Ü Liese Prokop: As already mentioned, the external dimension of the common European asylum policy is a significant element in our approach to global migration phenomena. Close cooperation among the EU member states, the countries of origin and the countries of first asylum is important to reach improvements in international refugee protection. The European Union has clearly declared it international solidarity.

The commitment of the EU member states on asylum matters worldwide does not generate any friction, nor is it at all in contradiction with the harmonisation process within the European Union; rather, it is a necessary element in the process of completion of internal developments in the field of asylum. The EU supports genuine refugees. The improvements in the living conditions in the regions of origin and transit are valuable contributions to a reduction or avoidance of worldwide flows of refugees. If the living conditions of human beings improve, they will not feel compelled to leave their homes at the risk of their lives. The all too frequent humanitarian tragedies which are caused by attempts to migrate to Europe can thus be avoided, as can international human trafficking activities.

In this context, I would like to refer, once again, to the EC Communication on regional protection programmes (September 2005), which has set out to support the people in need of protection in the regions of origin, and to increase protection activities in situ.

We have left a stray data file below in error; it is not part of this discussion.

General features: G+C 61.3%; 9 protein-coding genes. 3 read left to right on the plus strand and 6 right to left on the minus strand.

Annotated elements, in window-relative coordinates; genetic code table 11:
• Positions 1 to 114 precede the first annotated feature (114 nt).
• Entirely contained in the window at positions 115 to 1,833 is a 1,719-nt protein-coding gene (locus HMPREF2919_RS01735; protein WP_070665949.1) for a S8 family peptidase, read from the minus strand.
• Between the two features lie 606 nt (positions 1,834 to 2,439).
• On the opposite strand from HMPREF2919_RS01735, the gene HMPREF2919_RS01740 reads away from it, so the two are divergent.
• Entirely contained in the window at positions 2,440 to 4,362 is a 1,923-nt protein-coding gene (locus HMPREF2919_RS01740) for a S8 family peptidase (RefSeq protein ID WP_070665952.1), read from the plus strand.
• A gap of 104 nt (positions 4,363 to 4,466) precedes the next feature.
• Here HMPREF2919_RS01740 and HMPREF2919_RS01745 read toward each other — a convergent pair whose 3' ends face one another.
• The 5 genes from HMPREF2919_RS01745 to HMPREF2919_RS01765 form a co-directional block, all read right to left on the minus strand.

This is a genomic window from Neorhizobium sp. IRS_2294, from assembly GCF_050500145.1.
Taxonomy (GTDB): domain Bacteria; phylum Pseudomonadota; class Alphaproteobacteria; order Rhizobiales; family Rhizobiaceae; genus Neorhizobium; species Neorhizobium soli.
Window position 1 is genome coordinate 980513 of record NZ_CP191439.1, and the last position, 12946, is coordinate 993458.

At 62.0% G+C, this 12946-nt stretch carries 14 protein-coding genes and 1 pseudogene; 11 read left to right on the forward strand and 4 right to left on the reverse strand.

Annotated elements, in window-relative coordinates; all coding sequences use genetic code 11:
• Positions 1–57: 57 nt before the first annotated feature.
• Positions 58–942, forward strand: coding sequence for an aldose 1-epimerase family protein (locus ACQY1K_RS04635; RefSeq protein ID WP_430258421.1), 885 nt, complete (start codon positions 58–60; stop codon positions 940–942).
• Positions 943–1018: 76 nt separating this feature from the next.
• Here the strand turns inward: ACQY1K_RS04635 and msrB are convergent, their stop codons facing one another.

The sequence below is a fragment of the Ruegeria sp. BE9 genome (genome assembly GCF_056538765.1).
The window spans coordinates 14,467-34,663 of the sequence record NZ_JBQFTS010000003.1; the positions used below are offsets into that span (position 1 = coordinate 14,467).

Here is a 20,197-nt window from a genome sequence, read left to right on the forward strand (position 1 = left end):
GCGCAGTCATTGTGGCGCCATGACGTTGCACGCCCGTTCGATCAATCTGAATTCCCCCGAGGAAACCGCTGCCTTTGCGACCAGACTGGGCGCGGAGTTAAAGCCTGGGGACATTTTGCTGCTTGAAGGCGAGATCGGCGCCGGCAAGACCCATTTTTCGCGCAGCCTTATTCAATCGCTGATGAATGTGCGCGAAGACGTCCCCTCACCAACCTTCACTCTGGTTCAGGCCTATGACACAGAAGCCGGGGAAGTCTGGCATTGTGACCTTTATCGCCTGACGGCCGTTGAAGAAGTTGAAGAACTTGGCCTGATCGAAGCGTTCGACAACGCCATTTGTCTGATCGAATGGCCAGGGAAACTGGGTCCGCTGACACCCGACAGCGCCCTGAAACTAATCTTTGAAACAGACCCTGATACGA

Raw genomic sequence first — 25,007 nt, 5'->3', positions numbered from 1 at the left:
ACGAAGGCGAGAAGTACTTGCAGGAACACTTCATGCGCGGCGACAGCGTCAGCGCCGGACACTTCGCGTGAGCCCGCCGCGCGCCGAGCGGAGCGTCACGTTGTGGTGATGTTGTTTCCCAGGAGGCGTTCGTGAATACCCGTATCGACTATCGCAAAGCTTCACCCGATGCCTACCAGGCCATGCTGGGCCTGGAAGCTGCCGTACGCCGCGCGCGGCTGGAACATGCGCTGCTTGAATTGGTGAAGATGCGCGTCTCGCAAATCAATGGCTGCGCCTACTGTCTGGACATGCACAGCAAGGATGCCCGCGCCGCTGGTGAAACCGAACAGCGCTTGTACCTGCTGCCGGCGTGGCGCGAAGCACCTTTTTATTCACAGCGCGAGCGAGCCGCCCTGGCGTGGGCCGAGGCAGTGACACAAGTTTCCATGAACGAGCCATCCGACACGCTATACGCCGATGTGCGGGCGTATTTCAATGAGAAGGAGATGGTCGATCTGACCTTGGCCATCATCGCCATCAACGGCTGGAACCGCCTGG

In view of their local refugee situations, I agree that the Western Newly Independent States (Belarus, Ukraine, Moldova) and the region of the Great Lakes in Africa (Tanzania) are appropriate regions to implement the pilot regional protection programmes. They are also appropriate from a humanitarian and political point of view.

In view of the intensity of the flows of refugees from several regions of transit and origin to Austria, the eastern borders of the European Union are particularly important to us. During our Presidency we will thus support, as best as we can, the European Commission and the member states in the implementation of these pilot projects. If the pilot phase is successful, then additional protection programmes in other regions of the world will be likely to be developed.

Resettlement is part of the three durable solutions for the strengthening of regional protection. While I promote such an inclusion, I consider that, for humanitarian reasons, voluntary return and local integration measures should be favoured. In line with the proposal of the European Commission, I also consider that the step-by-step approach, which foresees that the establishment of an EU resettlement programme will not be examined before the evaluation of the pilot phase in 2007, is appropriate. On the basis of the results of this evaluation we should be able to assess whether and in which form an EU-wide resettlement programme would be practicable and could be established.